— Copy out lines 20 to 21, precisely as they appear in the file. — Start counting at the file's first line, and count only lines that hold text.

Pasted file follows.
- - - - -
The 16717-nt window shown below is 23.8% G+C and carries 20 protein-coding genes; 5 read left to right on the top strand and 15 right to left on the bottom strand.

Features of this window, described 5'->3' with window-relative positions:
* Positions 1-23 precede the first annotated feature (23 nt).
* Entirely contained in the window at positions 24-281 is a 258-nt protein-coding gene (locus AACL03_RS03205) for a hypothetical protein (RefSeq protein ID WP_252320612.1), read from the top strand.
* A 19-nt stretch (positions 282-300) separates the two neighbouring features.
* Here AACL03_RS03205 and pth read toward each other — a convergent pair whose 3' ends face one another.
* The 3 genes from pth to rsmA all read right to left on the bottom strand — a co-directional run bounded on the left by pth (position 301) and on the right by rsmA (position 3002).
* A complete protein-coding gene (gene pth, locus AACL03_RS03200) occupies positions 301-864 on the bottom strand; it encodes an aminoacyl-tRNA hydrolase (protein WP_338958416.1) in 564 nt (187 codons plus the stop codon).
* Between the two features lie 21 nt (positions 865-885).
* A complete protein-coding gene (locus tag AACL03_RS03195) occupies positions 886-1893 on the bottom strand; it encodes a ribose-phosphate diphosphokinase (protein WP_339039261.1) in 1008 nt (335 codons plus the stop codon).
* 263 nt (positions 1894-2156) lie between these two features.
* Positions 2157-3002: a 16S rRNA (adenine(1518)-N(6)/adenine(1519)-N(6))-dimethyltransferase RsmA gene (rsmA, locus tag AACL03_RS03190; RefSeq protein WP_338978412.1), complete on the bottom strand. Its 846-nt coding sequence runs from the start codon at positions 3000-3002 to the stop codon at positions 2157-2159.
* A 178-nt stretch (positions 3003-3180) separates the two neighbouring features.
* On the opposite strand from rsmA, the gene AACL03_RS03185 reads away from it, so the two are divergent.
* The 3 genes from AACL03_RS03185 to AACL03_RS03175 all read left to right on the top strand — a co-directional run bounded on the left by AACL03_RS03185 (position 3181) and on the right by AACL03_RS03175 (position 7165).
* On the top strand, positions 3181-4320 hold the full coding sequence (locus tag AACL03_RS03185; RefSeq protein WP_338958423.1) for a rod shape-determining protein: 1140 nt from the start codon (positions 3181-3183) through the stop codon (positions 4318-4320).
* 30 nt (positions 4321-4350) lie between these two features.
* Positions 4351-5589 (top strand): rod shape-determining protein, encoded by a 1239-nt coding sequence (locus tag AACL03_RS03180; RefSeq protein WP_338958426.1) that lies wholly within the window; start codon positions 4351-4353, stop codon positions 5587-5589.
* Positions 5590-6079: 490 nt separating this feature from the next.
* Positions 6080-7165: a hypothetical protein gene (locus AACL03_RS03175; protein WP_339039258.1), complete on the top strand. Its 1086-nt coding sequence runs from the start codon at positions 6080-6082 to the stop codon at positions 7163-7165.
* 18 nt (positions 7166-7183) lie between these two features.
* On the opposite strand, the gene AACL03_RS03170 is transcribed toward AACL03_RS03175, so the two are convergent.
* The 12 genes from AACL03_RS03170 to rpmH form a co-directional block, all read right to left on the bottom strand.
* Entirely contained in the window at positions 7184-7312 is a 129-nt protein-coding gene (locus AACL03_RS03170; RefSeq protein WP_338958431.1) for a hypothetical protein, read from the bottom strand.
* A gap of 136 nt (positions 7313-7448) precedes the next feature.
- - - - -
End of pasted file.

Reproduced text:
* Positions 6080-7165: a hypothetical protein gene (locus AACL03_RS03175; protein WP_339039258.1), complete on the top strand. Its 1086-nt coding sequence runs from the start codon at positions 6080-6082 to the stop codon at positions 7163-7165.
* 18 nt (positions 7166-7183) lie between these two features.